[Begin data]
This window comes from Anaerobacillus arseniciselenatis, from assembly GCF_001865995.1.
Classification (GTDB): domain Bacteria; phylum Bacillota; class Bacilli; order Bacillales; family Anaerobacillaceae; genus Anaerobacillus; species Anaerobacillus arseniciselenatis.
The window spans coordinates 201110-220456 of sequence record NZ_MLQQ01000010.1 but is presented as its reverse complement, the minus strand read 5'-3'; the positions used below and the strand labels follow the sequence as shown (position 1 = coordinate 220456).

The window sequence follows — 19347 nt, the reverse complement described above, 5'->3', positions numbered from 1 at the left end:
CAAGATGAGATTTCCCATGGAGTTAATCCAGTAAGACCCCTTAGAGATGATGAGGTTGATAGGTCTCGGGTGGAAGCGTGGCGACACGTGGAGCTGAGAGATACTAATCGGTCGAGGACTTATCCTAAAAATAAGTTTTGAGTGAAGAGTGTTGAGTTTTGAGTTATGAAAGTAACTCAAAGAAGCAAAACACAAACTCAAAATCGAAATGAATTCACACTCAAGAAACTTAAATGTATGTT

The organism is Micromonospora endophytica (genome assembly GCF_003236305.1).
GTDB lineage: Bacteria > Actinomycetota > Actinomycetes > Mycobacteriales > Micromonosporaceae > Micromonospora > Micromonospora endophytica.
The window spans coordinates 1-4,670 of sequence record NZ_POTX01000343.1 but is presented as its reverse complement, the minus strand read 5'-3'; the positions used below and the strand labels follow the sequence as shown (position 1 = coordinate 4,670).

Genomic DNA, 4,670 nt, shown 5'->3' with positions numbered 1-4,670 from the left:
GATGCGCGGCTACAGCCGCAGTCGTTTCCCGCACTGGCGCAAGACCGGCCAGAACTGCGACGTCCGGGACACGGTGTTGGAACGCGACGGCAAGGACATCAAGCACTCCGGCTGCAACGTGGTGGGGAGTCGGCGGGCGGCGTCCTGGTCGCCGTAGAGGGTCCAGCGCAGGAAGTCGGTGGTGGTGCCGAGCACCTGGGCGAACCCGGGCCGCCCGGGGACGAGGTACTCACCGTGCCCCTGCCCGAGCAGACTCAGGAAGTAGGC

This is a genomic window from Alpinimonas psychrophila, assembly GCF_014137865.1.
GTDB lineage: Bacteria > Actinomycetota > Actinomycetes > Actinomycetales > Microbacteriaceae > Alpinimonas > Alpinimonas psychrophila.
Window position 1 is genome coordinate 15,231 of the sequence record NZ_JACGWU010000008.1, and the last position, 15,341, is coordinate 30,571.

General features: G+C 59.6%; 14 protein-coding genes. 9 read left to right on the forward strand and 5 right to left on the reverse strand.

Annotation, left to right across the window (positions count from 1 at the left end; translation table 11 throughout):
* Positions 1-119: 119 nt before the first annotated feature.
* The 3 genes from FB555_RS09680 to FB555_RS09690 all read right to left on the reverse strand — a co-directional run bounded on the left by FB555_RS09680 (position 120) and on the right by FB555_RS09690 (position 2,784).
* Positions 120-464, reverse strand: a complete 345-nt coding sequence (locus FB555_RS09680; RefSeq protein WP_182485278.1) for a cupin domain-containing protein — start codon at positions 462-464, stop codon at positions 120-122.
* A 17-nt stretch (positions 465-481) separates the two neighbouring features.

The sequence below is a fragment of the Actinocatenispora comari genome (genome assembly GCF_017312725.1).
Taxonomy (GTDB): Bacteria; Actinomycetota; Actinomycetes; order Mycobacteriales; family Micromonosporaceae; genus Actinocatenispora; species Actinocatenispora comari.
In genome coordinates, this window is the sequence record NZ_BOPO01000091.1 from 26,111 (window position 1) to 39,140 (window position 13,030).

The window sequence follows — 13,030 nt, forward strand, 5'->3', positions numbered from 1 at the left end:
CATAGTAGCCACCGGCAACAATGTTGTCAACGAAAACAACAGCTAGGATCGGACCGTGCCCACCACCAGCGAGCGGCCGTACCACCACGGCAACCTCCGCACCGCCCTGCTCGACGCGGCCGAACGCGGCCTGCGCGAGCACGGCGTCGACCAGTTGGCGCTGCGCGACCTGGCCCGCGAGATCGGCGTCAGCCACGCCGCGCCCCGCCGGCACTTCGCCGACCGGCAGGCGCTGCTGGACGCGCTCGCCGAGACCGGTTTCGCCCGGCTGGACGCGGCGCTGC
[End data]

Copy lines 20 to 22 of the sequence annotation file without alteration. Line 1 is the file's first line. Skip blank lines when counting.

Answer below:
The sequence below is a fragment of the Actinocatenispora comari genome (genome assembly GCF_017312725.1).
Taxonomy (GTDB): Bacteria; Actinomycetota; Actinomycetes; order Mycobacteriales; family Micromonosporaceae; genus Actinocatenispora; species Actinocatenispora comari.
In genome coordinates, this window is the sequence record NZ_BOPO01000091.1 from 26,111 (window position 1) to 39,140 (window position 13,030).